There were so many things that could have happened that day, but underneath the sweltering Malay sun, fate decided to bring together two souls: a dying man and a girl who wanted to die.
“Alor Setar?” the girl asked as the dying man stopped his car next to the rocky sidewalk. When he looked at her, he saw no hint of melancholia. Her smile was wide and bright and her eyes lit up as she asked him how he was doing.
She said something about a border cross and heading to the city to meet up with a friend. She looked Malay, so he wondered if she was from around, but she couldn’t speak the local language perfectly, and her accent sounded different when she spoke English.
Nevertheless, he told her to haul her huge backpack and get in his car. He was taking her to the city. Just when he thought the girl’s face couldn’t be brighter, she seemed to radiate at his response. Maybe she had been standing on the sidewalk for quite some time and was too happy to finally hitch a ride.
The dying man, now 57, has been picking up hitchhikers ever since he was diagnosed with Stage 4 stomach cancer. His friends thought that it was crazy and warned him that he might get robbed, but he thought, “What can I do about it? If it is fated that I should die that way, then so be it.”
They finally concluded that he was mad, but the man was unstoppable. If Stage 4 cancer couldn’t stop him from driving around Malaysia as he pleases, then a couple of thrifty or adventure-seeking foreigners lugging 45-liter backpacks wouldn’t be much of a threat.
The girl who wanted to die, on the other hand, was no threat at all. Despite hitchhiking across Southeast Asia and spending a good deal outdoors and in local homes, she had no knife or pepper spray in her pockets. Why would she need it, if the world has shown her nothing but kindness? If it showed otherwise and she had to fight, then she would use her fists, what little she learned from Arnis classes, and her clever mind.
The girl had been like this for six months now, walking, hitching rides and immersing herself among locals. Inside her was a beast she needed to tame, a monster (and eventual friend) that came and went unannounced, a creature that pushed her to her limits and urged her to end her life multiple times. It forced her to stand on the busy highway and wait for a ten-wheeler truck to hit her. It whispered ideas to her ears like sweet nothings. Wouldn’t it be nice to go underwater and never come up? It said. Falling ten stories below couldn’t be that bad. It said. You could down that bleach bottle like how you down that cheap rum you and your friends would always drink. It said.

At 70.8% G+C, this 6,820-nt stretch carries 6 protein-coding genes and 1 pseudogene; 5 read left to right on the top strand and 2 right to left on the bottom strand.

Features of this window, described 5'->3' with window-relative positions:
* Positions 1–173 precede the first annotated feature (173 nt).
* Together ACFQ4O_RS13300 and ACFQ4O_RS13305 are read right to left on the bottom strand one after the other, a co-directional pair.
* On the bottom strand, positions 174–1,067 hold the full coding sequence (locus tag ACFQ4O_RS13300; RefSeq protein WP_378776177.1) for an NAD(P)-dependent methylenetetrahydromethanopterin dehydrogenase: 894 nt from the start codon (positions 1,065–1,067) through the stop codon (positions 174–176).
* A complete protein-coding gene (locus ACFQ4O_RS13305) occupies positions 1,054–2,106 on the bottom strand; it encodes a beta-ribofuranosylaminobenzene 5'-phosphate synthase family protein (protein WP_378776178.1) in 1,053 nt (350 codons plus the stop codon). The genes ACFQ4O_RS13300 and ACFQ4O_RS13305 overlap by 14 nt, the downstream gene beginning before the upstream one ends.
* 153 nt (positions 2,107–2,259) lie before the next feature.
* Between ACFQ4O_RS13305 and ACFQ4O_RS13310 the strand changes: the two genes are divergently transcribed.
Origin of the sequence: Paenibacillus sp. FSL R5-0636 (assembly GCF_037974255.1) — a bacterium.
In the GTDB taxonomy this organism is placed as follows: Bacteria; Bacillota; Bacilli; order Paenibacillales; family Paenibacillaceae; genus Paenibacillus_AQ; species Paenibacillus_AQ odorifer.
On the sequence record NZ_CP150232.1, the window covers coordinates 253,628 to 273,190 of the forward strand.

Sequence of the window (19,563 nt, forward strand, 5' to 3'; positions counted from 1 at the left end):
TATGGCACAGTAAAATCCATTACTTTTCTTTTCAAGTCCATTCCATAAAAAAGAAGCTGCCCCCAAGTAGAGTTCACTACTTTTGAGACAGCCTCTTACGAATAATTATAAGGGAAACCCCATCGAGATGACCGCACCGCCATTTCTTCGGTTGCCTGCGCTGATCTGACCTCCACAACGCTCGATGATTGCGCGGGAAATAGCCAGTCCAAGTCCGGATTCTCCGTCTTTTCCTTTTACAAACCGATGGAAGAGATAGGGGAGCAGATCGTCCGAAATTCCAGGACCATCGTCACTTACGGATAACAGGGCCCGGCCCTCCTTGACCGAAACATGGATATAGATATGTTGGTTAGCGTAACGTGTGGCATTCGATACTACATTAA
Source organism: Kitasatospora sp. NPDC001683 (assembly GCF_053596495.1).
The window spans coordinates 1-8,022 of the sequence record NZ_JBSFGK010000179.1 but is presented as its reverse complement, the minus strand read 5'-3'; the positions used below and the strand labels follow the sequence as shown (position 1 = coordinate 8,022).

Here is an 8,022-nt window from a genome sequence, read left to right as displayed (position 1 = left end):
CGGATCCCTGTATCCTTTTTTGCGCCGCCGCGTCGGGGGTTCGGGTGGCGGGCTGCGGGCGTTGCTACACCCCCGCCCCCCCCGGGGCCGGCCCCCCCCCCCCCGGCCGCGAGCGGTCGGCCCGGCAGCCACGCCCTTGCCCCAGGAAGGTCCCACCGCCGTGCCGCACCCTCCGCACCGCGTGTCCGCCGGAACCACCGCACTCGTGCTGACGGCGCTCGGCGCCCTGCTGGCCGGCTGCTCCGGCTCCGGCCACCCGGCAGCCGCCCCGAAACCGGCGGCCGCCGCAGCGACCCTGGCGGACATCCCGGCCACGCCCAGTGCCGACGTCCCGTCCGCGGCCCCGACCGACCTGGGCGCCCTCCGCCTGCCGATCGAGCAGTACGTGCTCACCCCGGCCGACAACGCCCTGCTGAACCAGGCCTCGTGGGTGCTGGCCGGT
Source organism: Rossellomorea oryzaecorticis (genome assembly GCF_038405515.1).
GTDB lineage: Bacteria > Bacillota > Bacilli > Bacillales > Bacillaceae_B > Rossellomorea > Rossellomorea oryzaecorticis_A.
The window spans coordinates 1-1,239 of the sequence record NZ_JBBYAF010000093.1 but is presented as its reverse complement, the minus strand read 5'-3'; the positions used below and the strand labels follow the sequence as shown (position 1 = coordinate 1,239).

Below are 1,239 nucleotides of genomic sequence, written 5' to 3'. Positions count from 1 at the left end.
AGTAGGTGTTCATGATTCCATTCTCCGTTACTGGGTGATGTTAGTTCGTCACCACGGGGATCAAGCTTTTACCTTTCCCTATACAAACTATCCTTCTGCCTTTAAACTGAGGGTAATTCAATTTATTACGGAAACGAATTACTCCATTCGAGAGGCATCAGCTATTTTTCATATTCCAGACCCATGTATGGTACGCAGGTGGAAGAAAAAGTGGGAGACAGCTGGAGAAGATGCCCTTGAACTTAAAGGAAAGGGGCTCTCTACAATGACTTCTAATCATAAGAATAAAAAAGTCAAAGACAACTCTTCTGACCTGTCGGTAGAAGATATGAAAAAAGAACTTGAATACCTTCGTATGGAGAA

Despite all these words from the creature, the girl never succeeded in her attempts, and now, she was sharing a ride with this Malay stranger.
“Nama saya 10,” she finally said, still beaming from the passenger’s seat. My name is 10. “Nama?” she asked, pointing towards her driver. Name?
“Nasir,” the dying man said.
“Do you happen to speak English?” she asked.
“Yes,” he answered, nodding, and relief washed over her face. This wasn’t going to be a silent ride. He drove. “Why Alor Setar?”
“I’m only traveling by walking and hitchhiking!” she said proudly. “And now, I’m crossing back to Thailand to visit my friends and maybe head to Laos. How about you? What do you do?”
“I’m a history teacher,” Nasir replied.
“Where did you come from before you picked me up?” 10 asked.
“Penang,” he answered.
“I came from Penang too! It’s too bad we didn’t catch each other earlier lah. I had three rides before you.” she shared, adapting the widely-used Malay suffix. “Why were you in Penang?”
“Ah, I went to the doctor lah.”
Nasir smiled, probably wondering if he would tell the cheery girl about his terminal illness. Earlier last year, the doctor told him that he had Stage 4 stomach cancer—the final stage. He underwent surgery, dropping half his weight along with his esophagus, but this year, the cancer relapsed and came back with a vengeance. He was on Stage 4 again, and frequent hospital visits returned as his doctor monitored his condition.
Despite the cancer gnawing inside him, Nasir didn’t look one bit sick. He stood upright, and when he talked, his voice still commanded the room. His skin was tanned from his days spent fishing and lounging on the beach. His graying hair and moustache were quite a contrast on his darker skin, and his built was strong for somebody who had a due date for death and underwent an operation in less than a year.
Nasir decided to tell her.
“I have cancer,” he said casually. He didn’t say it with finality, though. He had fought this battle once and won. The cards were out of his hands, but he still had another chance to emerge victorious.
10 thought that he sounded too relaxed about it and that his voice exuded acceptance when he said it. Her joyous disposition turned somber, and she apologized.
“Stage 4,” Nasir added, telling her not to say sorry. “What can I do about it? Come what may. Let it be.”
She chuckled. “Just like The Beatles song? Do you know that?”